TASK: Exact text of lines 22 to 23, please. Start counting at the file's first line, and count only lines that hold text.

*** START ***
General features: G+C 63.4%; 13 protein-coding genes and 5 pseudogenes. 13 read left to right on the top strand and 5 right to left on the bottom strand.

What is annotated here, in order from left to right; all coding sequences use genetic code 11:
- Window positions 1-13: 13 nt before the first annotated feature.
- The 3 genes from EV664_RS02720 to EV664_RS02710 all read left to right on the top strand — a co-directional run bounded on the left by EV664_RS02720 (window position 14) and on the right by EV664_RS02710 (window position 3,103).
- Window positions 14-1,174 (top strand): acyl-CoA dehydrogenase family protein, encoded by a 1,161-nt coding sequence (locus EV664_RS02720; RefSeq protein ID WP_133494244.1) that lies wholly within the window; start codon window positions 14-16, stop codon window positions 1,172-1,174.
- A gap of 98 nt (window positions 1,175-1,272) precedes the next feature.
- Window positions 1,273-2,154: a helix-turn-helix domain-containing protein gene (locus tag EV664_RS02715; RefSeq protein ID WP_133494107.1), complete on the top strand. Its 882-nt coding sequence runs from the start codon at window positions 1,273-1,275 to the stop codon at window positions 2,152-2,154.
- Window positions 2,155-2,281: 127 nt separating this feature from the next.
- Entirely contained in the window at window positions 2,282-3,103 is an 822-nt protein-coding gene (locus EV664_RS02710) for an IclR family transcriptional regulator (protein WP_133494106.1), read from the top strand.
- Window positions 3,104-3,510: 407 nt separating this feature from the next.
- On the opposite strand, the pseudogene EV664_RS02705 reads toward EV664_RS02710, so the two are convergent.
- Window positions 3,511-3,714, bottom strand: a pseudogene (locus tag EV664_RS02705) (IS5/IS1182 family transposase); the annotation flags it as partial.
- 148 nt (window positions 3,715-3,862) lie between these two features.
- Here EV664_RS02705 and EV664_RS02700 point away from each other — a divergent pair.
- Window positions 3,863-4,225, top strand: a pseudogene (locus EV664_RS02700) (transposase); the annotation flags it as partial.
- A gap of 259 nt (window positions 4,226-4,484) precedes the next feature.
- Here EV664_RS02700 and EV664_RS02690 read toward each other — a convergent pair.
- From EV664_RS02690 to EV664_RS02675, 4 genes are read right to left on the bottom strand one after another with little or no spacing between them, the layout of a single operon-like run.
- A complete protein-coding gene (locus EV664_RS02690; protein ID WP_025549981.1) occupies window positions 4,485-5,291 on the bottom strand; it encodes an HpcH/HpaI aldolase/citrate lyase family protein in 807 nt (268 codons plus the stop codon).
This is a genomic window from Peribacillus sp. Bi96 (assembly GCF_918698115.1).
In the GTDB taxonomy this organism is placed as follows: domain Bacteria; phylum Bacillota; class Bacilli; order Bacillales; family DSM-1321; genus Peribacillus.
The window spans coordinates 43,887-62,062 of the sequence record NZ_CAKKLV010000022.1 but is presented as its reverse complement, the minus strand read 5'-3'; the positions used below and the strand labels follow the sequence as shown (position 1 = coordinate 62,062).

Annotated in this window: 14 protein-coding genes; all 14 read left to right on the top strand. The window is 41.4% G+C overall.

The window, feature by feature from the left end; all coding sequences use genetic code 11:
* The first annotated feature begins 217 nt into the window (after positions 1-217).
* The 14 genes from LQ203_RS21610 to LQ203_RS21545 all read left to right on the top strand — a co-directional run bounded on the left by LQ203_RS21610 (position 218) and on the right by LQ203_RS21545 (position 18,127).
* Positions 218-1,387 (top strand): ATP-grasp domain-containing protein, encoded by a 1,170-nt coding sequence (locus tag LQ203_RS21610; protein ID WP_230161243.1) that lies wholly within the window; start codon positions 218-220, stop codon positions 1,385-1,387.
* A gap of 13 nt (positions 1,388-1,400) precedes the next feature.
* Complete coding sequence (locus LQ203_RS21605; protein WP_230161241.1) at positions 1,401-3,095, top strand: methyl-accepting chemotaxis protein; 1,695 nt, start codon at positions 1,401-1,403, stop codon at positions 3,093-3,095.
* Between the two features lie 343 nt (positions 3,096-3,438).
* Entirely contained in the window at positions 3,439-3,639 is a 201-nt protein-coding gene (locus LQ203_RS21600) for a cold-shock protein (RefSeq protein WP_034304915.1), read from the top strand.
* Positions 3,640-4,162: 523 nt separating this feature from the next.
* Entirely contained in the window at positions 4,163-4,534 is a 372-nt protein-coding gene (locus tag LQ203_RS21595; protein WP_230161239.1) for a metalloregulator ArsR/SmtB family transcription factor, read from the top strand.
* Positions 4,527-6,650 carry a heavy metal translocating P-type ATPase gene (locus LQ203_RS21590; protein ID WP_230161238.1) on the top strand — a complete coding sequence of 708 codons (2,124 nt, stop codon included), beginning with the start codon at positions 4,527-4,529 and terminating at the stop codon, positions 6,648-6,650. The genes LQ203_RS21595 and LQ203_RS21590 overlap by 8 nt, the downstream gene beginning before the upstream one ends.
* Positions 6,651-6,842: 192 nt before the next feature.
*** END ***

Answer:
The window spans coordinates 43,887-62,062 of the sequence record NZ_CAKKLV010000022.1 but is presented as its reverse complement, the minus strand read 5'-3'; the positions used below and the strand labels follow the sequence as shown (position 1 = coordinate 62,062).

Annotated in this window: 14 protein-coding genes; all 14 read left to right on the top strand. The window is 41.4% G+C overall.